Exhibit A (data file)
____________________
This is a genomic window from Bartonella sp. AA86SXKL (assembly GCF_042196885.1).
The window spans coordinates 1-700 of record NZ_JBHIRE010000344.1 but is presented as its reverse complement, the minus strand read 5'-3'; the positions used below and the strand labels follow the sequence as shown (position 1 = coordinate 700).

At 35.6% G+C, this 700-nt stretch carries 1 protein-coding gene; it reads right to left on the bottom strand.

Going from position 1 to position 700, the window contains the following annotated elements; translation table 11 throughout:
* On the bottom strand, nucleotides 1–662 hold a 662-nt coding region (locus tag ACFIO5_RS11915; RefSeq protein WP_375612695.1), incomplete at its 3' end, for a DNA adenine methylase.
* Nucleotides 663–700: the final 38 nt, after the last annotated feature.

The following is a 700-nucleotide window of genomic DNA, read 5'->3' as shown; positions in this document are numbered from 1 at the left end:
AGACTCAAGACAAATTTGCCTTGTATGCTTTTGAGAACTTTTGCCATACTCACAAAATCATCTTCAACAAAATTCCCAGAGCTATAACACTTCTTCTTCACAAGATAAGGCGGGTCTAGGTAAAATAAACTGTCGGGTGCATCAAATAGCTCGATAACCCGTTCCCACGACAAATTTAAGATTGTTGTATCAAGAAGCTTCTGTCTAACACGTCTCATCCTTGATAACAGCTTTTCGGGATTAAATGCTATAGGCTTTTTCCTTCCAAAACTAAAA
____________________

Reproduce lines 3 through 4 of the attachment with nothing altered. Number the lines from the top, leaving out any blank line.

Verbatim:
At 35.6% G+C, this 700-nt stretch carries 1 protein-coding gene; it reads right to left on the bottom strand.

Going from position 1 to position 700, the window contains the following annotated elements; translation table 11 throughout: